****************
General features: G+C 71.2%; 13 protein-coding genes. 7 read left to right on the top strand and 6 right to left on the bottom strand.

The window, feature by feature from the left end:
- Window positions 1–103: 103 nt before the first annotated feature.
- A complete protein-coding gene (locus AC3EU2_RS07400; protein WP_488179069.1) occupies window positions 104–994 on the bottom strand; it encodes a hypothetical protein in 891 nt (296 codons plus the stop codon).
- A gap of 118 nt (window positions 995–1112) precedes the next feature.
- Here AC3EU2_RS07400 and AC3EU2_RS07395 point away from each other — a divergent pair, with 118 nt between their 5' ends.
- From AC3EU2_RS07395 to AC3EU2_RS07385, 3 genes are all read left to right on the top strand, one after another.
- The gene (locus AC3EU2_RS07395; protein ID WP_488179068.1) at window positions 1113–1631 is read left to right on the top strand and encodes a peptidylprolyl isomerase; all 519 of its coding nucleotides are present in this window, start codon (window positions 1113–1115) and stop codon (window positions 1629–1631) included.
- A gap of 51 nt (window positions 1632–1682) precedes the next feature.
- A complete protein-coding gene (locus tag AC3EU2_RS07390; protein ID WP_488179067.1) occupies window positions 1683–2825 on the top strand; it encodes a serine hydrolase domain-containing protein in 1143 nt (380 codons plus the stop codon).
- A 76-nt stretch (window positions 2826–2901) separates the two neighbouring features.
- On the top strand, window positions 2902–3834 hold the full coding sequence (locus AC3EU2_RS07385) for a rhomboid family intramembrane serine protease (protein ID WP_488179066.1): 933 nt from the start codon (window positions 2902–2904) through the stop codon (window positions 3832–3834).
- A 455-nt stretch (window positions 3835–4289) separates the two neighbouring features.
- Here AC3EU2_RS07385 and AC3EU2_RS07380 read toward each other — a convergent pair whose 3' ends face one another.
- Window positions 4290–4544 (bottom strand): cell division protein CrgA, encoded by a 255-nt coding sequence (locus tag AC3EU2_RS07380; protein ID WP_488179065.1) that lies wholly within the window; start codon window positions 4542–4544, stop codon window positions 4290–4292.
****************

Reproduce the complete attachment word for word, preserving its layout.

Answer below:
General features: G+C 71.2%; 13 protein-coding genes. 7 read left to right on the top strand and 6 right to left on the bottom strand.

The window, feature by feature from the left end:
- Window positions 1–103: 103 nt before the first annotated feature.
- A complete protein-coding gene (locus AC3EU2_RS07400; protein WP_488179069.1) occupies window positions 104–994 on the bottom strand; it encodes a hypothetical protein in 891 nt (296 codons plus the stop codon).
- A gap of 118 nt (window positions 995–1112) precedes the next feature.
- Here AC3EU2_RS07400 and AC3EU2_RS07395 point away from each other — a divergent pair, with 118 nt between their 5' ends.
- From AC3EU2_RS07395 to AC3EU2_RS07385, 3 genes are all read left to right on the top strand, one after another.
- The gene (locus AC3EU2_RS07395; protein ID WP_488179068.1) at window positions 1113–1631 is read left to right on the top strand and encodes a peptidylprolyl isomerase; all 519 of its coding nucleotides are present in this window, start codon (window positions 1113–1115) and stop codon (window positions 1629–1631) included.
- A gap of 51 nt (window positions 1632–1682) precedes the next feature.
- A complete protein-coding gene (locus tag AC3EU2_RS07390; protein ID WP_488179067.1) occupies window positions 1683–2825 on the top strand; it encodes a serine hydrolase domain-containing protein in 1143 nt (380 codons plus the stop codon).
- A 76-nt stretch (window positions 2826–2901) separates the two neighbouring features.
- On the top strand, window positions 2902–3834 hold the full coding sequence (locus AC3EU2_RS07385) for a rhomboid family intramembrane serine protease (protein ID WP_488179066.1): 933 nt from the start codon (window positions 2902–2904) through the stop codon (window positions 3832–3834).
- A 455-nt stretch (window positions 3835–4289) separates the two neighbouring features.
- Here AC3EU2_RS07385 and AC3EU2_RS07380 read toward each other — a convergent pair whose 3' ends face one another.
- Window positions 4290–4544 (bottom strand): cell division protein CrgA, encoded by a 255-nt coding sequence (locus tag AC3EU2_RS07380; protein ID WP_488179065.1) that lies wholly within the window; start codon window positions 4542–4544, stop codon window positions 4290–4292.